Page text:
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Guitar lesson DVD’s


IanHenry

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As a very average guitar player, who has been playing for years, but find that I have not improved for a long time and feel that I’m stuck in a rut (as I think a lot of people become), I have been thinking about investing in one of the DVD courses that you see advertised on the internet.

I think some of them look a little “dodgy” or certainly of questionable quality, but I noticed the Gibson Learn & Master one advertised:

 

http://www2.gibson.com/Products/Learn-And-Master-Guitar.aspx

 

Has anyone had any experience of this, and did they find it useful?

Any help and suggestions will be gratefully received.

 

Regards,

Ian.

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Yeah it happens to us all I think.. Answers to that problem...

 

1. Buy a new guitar (lol alot of people seem to use that as a booster but obviously its expensive)

 

2. Try listening to new music, sometimes you can find insparation from that

 

3. Play with other people (this is one of the best things you can do I think)

 

4. Youtube has all of the instruction you can ever ask for, I wouldnt buy a DVD just for that reason. Just scour youtube till you see what your looking for

 

5. Maybe take a break.. take two weeks off and see what happens when you come back fresh

 

6. Learn a new song that challenges you.. one you always wanted to learn.

 

 

And theres probably many more things to do.. but thats a start :)

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Thanks for your suggestions Rabs, I bought a new guitar (a rather nice red 335) but it's the complete lack of progress that bothers me, I feel I need a booster to aim me in the right direction. One alternative is to take a few lesson, but I wondered if the DVD course would do.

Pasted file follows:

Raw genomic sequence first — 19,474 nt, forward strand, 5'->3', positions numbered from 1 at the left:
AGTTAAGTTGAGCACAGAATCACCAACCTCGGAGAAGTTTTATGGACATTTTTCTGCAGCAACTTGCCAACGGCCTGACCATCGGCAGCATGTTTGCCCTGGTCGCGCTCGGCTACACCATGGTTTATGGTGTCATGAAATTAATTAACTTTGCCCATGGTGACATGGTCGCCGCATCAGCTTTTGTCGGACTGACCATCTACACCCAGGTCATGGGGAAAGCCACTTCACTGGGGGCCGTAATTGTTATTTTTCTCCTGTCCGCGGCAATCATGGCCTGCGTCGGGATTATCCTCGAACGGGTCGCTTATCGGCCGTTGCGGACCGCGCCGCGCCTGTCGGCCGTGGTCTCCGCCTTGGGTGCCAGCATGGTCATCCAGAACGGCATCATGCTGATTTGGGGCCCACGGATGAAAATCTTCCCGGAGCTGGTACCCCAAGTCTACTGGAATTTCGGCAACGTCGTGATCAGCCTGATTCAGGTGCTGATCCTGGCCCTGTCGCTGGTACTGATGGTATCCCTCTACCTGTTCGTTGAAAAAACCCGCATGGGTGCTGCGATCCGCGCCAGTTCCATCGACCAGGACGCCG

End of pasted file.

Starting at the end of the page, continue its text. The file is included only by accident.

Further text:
Ian

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Thanks for your suggestions Rabs, I bought a new guitar (a rather nice red 335) but it's the complete lack of progress that bothers me, I feel I need a booster to aim me in the right direction. One alternative is to take a few lesson, but I wondered if the DVD course would do.

 

Ian

Yeah lessons could help BUT be aware. I tried that a few years ago and hated it.. The guy who was trying to teach me basically was deconstructing my playing so he could build it back up again. But after about 5 or 6 lessons I stopped as I was actually getting worse and even though im sure if id have kept it up I would have got better again.. Thats not what I wanted..

 

Just to sound like someone else which is probably what would happen in the end.. I like the fact I have taught myself and even if it makes me a non technical player I dont care.. I can pick up almost any tune in seconds (rhythm wise) and am happy with the way I play (mostly). But I guess the idea is you have to keep learning to keep it fresh.. Or you do get stuck doing the same old things.

 

However maybe if you find the right kind of teacher whos not all about shredding and about organic growth then it will be worth it.. Who knows.. thats the mystery of life :)

 

So follow your gut instinct in the end.. You can always try and if you dont like it stop like I did.

 

I will say though that being in a band taught me more than anything I could have learned myself (am looking to do that again at the moment)..... If you can find a few people to play with and a rehersal room.. then just make sure you all know a few of the same songs so you can play.. or just have a good old 12 bar blues jam :)(which I always enjoy)

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I bought the L&MG course 5-6 years ago. I've been playing for decades, but knew little to any theory, etc. This course will take you from "this is a guitar" to being exposed to theory, chord building, scales, touches on various different styles (country, blues, rock, fingerstyle, jazz, etc.). To go from start to finish is a couple of years, but if you've been playing for some time, you'll breeze through some of the stuff. There is also a student forum with a ton of helpful folks, and there are weekly "mini lessons" etc.

 

IMHO it was well worth every penny I spent. YMMV.

 

There are also a ton of things on YouTube, etc. for little tips/hints/ideas